NORFOLK, Va. ― Yet another propulsion train problem has forced the Navy’s newest aircraft carrier, the Gerald R. Ford, back into port for “adjustments” before it can get back underway to complete what had been expected to be a long testing period.

“The ship experienced a propulsion system issue associated with a recent design change, requiring a return to homeport for adjustments before resuming at sea testing,” said Colleen O’Rourke, spokeswoman for Naval Sea Systems Command in Washington.

The ship left Norfolk early May 19 for what sources tell Navy Times was to be an extended period underway, slated to be the ship’s last sea time before entering its scheduled post-shakedown availability maintenance period at Huntington Ingalls Newport News shipyard this summer.

That yard period, known as a PSA, is expected to fix a laundry list of issues that have popped up in the past year onboard the first new carrier design the U.S. has fielded in 40 years.

Navy officials don’t know how long the current needed adjustments will take that caused the ship to abort its underway period. For security reasons, the Navy doesn’t normally discuss ship’s schedules, but the anticipation is that the ship will return to sea soon to resume testing.

“Ford has been tasked with conducting critical test and evaluation operations that identify construction and design issues,” O’Rourke said “As a continuation of that testing and evaluation process, Ford got underway to conduct an independent steaming event that would allow the ship and its crew to continue testing its systems and procedures.”

Navy officials say the issue isn’t with either of the ship’s two reactors.

Rather, the issues reside in the mechanical components associated in turning steam created by the nuclear plant into spinning screws that power the ship through the water. These include steam turbines, reduction gear, shafts and screws.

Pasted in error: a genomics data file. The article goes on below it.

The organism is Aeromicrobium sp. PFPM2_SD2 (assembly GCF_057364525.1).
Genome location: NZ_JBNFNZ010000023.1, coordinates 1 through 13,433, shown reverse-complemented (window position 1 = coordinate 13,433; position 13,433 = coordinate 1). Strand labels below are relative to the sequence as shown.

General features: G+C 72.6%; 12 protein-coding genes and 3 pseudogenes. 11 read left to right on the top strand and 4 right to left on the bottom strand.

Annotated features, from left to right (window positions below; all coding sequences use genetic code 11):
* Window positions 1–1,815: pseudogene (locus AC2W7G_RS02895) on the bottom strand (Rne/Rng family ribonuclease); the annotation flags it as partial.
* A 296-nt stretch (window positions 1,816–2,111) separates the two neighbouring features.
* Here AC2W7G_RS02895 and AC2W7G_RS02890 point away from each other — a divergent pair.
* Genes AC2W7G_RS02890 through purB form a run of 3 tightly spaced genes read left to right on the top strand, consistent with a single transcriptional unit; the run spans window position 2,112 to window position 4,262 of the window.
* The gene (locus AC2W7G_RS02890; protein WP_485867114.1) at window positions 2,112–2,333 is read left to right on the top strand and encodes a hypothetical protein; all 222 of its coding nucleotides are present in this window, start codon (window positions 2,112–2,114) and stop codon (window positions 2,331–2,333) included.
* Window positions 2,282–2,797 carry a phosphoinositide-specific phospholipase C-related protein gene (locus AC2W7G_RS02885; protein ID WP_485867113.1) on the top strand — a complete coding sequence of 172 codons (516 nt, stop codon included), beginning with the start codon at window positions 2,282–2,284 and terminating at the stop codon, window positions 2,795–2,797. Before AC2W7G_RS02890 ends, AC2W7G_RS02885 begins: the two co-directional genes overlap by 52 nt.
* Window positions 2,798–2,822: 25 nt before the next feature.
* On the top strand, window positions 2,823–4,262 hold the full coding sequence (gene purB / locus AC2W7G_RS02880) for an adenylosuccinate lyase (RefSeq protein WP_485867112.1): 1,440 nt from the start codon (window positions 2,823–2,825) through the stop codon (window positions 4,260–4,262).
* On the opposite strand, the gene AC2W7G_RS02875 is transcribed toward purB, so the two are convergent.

Details on exactly what in that drivetrain was redesigned and needs adjustment has not been released, though officials did say that this latest issue is unrelated to another propulsion-related issue that popped up earlier this year.

“During at-sea testing in January, the crew identified one component in the propulsion train was operating outside of design specifications and took action to place the propulsion train in a safe condition,” Bill Couch spokesman for Naval Sea System told Navy Times. “This was the second issue identified in the propulsion train in the last year.”

A detailed inspection found that component, which some reports have described as a flawed bearing, was not built to design specifications.

“The Navy and Newport News Shipbuilding have determined the required steps to correct the manufacturing defect,” Couch said. “The defects will be fully corrected during PSA.”

The Navy and Newport News Shipbuilding, he said, are evaluating the case for a possible claim against the manufacturer.

“As a first-in-class ship, this is not unexpected,” O’Rourke said. “Some of the ship’s components are most effectively tested while the ship is underway during typical steaming conditions. Events like this prove that the testing and evaluation process works. Corrections will be made to USS Gerald R. Ford, and integrated into the next ships in the Ford carrier class.”